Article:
ICE Deported Him After His Movie Came Out. Now He's Testing The Limits Of Free Speech
Activist Claudio Rojas says he was deported to his homeland, Argentina, for appearing in a film that criticized U.S. immigration authorities.
Rojas is one of the stars of The Infiltrators. He was invited to introduce the movie at the Miami Film Festival in 2019. Instead, Rojas was detained at a routine check-in with Immigration and Customs and Enforcement.
A few weeks later, he was deported.
"They didn't like that the film had come out," Rojas told NPR in Spanish through an interpreter. "If I would have shown up at the Miami Film Festival, I was going to talk a lot. And they wanted to avoid that. So they silenced me."
Immigrant rights advocates have argued for years that ICE is deliberately retaliating against them, despite the agency's denials. Lawyers for Rojas say his case is especially egregious and raises big questions about immigrants' freedom of speech.
A federal appeals court heard arguments in his case last year and is now poised to issue a ruling that could have lasting implications.
Rojas' lawyers call it retaliation, while ICE says it's enforcing the law
"You don't want a situation where people believe that if you speak out, the government is coming after you. But that's what happened to Claudio," says Alina Das, a professor at New York University School of Law who is representing Rojas in his appeal.
ICE denies retaliating against Claudio Rojas, or anyone else. The agency says it is simply enforcing immigration law for people who are living in the country illegally — including Rojas. He overstayed a visa more than 20 years ago and raised a family in Florida before he was detained by ICE in 2010.
Rojas appears as himself in The Infiltrators. The film, which is part documentary and part drama, centers on Rojas and a group of young activists who deliberately sneak into the immigrant detention center where he was held to help get others out.
At the end of the film, Rojas is released from ICE detention and goes back to living with his family in South Florida. That's how it went for Rojas in real life for the next seven years. He has no criminal record, his lawyers say, and was attending regular check-ins with ICE while pursuing a visa to stay in the U.S. legally.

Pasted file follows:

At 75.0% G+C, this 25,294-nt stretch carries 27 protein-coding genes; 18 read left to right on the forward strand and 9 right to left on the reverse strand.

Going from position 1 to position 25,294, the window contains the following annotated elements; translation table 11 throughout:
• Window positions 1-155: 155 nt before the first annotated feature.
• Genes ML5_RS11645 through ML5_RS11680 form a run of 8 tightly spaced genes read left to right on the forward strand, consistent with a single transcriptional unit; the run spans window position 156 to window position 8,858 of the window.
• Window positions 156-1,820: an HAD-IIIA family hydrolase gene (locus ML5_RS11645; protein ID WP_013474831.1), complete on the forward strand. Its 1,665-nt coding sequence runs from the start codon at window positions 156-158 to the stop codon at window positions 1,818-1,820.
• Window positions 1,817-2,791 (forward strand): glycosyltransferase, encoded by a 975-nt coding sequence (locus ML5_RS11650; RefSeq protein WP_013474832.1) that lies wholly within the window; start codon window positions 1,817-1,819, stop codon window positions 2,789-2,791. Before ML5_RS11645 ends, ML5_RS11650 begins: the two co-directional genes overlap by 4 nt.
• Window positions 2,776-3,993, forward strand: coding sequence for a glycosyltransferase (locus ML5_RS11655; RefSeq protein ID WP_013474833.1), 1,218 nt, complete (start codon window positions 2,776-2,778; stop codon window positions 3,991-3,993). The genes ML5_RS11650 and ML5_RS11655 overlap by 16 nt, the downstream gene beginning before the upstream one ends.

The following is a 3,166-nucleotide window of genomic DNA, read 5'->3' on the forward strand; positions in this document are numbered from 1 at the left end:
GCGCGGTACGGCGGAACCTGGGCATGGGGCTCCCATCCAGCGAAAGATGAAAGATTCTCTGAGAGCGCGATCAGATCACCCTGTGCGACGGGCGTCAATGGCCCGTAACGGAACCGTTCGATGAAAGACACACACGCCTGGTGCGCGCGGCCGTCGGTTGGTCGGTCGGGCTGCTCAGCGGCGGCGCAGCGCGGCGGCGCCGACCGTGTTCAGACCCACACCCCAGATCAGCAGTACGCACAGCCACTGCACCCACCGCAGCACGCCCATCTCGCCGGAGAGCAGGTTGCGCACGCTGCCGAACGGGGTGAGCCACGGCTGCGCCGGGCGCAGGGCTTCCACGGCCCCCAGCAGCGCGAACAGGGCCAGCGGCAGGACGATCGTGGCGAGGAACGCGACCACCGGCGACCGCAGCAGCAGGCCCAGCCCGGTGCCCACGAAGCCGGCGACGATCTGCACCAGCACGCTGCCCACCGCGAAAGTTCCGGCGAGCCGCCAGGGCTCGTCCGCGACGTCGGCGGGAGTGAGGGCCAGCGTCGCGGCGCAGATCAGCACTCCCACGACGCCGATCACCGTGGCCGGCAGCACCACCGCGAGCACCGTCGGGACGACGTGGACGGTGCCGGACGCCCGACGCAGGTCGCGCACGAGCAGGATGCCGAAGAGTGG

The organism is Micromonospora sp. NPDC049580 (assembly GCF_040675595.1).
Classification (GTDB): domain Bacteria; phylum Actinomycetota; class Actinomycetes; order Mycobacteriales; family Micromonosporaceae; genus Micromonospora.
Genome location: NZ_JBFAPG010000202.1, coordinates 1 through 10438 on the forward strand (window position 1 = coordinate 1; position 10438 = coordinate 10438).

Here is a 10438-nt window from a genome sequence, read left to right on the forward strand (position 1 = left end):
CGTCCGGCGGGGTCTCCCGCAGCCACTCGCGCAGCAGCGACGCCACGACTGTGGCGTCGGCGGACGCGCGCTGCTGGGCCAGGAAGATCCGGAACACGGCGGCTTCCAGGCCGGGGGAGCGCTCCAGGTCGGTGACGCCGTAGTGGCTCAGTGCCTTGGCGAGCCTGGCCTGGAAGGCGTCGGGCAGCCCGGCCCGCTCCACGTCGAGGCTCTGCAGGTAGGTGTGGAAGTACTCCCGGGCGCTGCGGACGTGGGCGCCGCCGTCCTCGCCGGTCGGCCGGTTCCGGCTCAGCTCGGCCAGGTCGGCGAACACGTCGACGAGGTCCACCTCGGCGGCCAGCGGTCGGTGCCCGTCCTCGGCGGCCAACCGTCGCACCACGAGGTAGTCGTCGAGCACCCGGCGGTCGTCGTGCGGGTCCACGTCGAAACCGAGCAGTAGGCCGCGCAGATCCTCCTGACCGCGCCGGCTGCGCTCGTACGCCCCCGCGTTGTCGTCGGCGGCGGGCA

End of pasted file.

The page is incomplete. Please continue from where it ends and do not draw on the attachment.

That is, until the movie premiered in early 2019.
"The only thing that changed right before they decided to take him in was that a documentary film featured his activism, his advocacy for immigrant rights," Das says in an interview with NPR. "That kind of timing is clear proof of First Amendment retaliation."
But that may not be enough for Rojas to win in court.
Immigration authorities have a lot of discretion about whom to deport
It's widely agreed that the First Amendment applies to everyone in the country, whether they're a citizen or not. In practice, though, courts tend to give immigration authorities a lot of discretion about whom they deport, says Michael Kagan, who teaches immigration law at the University of Nevada, Las Vegas.
"You have millions of people inside the United States, a country that prides itself on free speech. Yet the government wields a sword over their head with possibly no restraint," Kagan says.
Kagan says there's one Supreme Court ruling in particular that gives ICE a lot of power: a case known as Reno v. American-Arab Anti-Discrimination Committee, or just AADC.
"That case said that basically, the discretion of the government to decide who to deport can't be challenged," Kagan says. "That's really bad news for immigrants."
Appeals court weighs whether Rojas case is "outrageous"
That decision came up a lot when a three-judge panel from the 11th Circuit Court of Appeals heard arguments in the Claudio Rojas case last September.
The lawyer for the Justice Department, Thomas Benton York, argued that ICE followed all the rules when it deported Rojas — and therefore, there's nothing he can do to challenge his deportation in federal court.
"This is a situation where the government did have discretion," York said during the hearing. "It's not disputed that there's a final order of removal."
But the Supreme Court's ruling in the AADC case left the door open for a future deportation case that is so "outrageous," as Justice Antonin Scalia wrote, that it would cross the line.
And appeals court Judge Robin Rosenbaum asked during the hearing whether the Rojas case fits that description.
"There's possibly an outrageous First Amendment scenario where it could be a problem," Rosenbaum said. "It seems to me the situation couldn't be much more outrageous than what we have here."
While Rojas' lawyer was arguing his case, he was in Argentina. thousands of miles away from his family — including a grandchild he's never met in person.
"They've taken drastic steps against us, separating us from our family. And there's a big price that we're paying ... just for raising our voices, no?" he said.
It's very rare for ICE to bring anyone back to the U.S. after deporting them. But Rojas' lawyers say that's the only way to bring justice to his family.
Anything less, they argue, would only confirm that freedom of speech doesn't apply to everyone.
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